Bob and Weave

Musings of an impostor. Welcome to the masquerade.

Thoughts on the Election

Posted by flyingbk on 11/07/2016

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A few quick hitters on the 2016 Presidential Election:

The Forecast

Nate Silver’s team over at Fivethirtyeight.com gives Hillary Clinton about a 70% chance to win. That sounds right to me. (Cue the Clinton supporters who believe Silver is engaging in clickbait, and the Trump supporters who want to focus only on a couple select polls.) Recently, I’ve been saying that Donald Trump’s chance to win is about the same as the Cleveland Cavaliers’ odds of winning game 7 at Golden State. Of course, we know what happened then. But I wasn’t floored when LeBron and Co. won back in June; I would be shocked if Trump is giving a victory speech tomorrow night. It is certainly within the realm of possibility, however.

Even Keel

It’s been an odd election year cycle for me. Usually, I’m very invested in the outcome. In presidential elections past, I’ve attended campaign rallies and prayed fervently for the election of certain candidates. I even prayed regularly for specific Senate races. I used to be super-involved, super-invested in every political outcome. I used to read political news and blogs all the time. I would become happy or get outraged when various things went down in Washington.

But I’ve gone from one end of the spectrum to the other. Now, I’m a firm believer in not spectating or participating in the 24-hour news cycle (more on that another time). I steer clear of political debate on social media because let’s face it: No one changes his or her mind when reading someone else’s post. I very much value my emotional health, and the majority of the ways we discuss politics in our country is not conducive to it.

I did make one mistake while swinging on the pendulum. I’ve joked at times this year, “Well our country is now hopeless. Let’s forget politics and only focus on preaching the gospel.” That’s wrong, too. God is concerned and desires to redeem all fields and institutions, and it’s wrong of me to throw up my hands in frustration with our government and say to hell with it all.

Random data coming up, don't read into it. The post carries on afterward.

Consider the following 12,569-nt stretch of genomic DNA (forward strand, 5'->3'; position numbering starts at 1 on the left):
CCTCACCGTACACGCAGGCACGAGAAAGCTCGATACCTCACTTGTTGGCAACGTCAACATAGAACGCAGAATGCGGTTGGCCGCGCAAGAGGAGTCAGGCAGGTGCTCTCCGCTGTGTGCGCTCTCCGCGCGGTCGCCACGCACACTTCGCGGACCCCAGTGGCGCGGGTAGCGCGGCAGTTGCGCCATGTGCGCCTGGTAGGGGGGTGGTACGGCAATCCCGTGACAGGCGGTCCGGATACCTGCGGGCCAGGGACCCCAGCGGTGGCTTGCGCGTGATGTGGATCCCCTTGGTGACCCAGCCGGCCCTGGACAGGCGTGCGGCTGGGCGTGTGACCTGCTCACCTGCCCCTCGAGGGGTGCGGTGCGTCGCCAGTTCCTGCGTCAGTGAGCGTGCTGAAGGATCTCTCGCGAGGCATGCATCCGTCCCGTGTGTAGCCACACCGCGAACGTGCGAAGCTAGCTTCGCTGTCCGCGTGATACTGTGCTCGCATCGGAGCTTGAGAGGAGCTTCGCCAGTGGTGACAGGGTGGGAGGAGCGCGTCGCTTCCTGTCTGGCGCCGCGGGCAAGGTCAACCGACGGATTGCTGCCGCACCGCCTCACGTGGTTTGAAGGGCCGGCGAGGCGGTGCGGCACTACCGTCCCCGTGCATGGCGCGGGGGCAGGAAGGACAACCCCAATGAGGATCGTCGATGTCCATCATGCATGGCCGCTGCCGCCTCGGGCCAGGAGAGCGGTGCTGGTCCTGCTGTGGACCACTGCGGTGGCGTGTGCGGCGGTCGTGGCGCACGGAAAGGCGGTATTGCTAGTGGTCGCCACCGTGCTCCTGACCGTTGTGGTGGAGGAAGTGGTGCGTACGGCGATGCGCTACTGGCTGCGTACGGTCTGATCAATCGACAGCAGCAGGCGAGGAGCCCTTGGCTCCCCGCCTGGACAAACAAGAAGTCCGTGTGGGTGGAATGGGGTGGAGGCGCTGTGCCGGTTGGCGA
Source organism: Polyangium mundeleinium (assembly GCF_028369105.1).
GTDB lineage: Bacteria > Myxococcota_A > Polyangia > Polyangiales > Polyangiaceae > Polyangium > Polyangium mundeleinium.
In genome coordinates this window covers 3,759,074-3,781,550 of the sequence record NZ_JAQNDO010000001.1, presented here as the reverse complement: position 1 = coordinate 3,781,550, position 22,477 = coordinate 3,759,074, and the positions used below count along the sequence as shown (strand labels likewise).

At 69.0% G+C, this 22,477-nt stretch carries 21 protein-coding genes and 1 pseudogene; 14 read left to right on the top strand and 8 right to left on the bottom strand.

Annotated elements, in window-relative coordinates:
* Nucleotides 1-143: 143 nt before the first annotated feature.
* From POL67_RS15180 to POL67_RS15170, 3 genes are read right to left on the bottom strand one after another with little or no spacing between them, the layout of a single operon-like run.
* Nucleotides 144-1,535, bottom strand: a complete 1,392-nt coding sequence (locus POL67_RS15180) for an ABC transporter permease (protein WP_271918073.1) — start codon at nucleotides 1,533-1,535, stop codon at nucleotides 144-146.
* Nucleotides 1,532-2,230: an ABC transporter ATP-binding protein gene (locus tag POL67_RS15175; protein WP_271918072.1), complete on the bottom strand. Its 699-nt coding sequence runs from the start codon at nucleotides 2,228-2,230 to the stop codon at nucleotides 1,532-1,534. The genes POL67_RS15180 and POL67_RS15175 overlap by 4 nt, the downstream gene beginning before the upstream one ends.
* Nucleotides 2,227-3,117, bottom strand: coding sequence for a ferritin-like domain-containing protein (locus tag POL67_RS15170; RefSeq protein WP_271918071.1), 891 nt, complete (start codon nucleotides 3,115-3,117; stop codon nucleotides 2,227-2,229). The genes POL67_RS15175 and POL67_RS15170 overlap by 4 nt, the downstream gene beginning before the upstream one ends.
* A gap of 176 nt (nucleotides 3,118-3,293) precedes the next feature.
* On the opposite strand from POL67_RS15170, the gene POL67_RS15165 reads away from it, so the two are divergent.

I think the best approach is to have an even keel: a) To focus on people and not get caught up in the hype and rhetoric, but also b) To cover our country and government in prayer, and be a mindful citizen. With this year’s super-duper charged political rhetoric coming from all sides, I’ve instead tried to comprehend why we believe what we believe, and why we support or loathe a certain candidate. More than ever, we need people who can empathize, listen, and relate to each other’s mindsets, and yes, biases.

Let’s Get Ready

Final point: For those of us who believe in Jesus Christ, the Bible is clear: We are to submit to our leadership, whether we voted for that person or not. I couldn’t believe my ears when I heard fellow Christians in the past refuse to address  Bush or Obama as president. “Well, he’s not my president, I didn’t vote for him,” they’d say. First of all, those statements represent a fundamental misunderstanding of how the American electoral process works. Secondly, that attitude is a direct violation of what the Word of God says:

1 Let everyone be subject to the governing authorities, for there is no authority except that which God has established. The authorities that exist have been established by God. 2 Consequently, whoever rebels against the authority is rebelling against what God has instituted, and those who do so will bring judgment on themselves.
-Romans 13:1-2 (NIV)

1 I urge, then, first of all, that petitions, prayers, intercession and thanksgiving be made for all people— 2 or kings and all those in authority, that we may live peaceful and quiet lives in all godliness and holiness.
-1 Timothy 2:1-2 (NIV)

Whether it’s President Clinton or President Trump, we are to pray for, support, and submit to her or him. Even if we don’t like it, that person has been installed by God to lead America. We ought to always refer to our new leader as ‘president.’ We are not to speak ill of our president, but rather consistently show honor. We can be respectfully critical of the president’s policies, but we best avoid any personal invectives.

When we honor our president, we honor God. When we dishonor our president, we dishonor God. Mature Christians recognize that there is a God-granted flow of power from God to anyone else with power, and therefore submit to God by submitting to ones who are placed above us.

So, whoever wins tomorrow night (and hopefully it is tomorrow night), let’s get ready. Let’s get ready to pray for our president-elect. Let’s get ready to honor and submit. Most of all, let’s keep praying for our country and align our hearts with God’s, “who wants all people to be saved and to come to a knowledge of the truth.” (2 Timothy 2:4, NIV)

 

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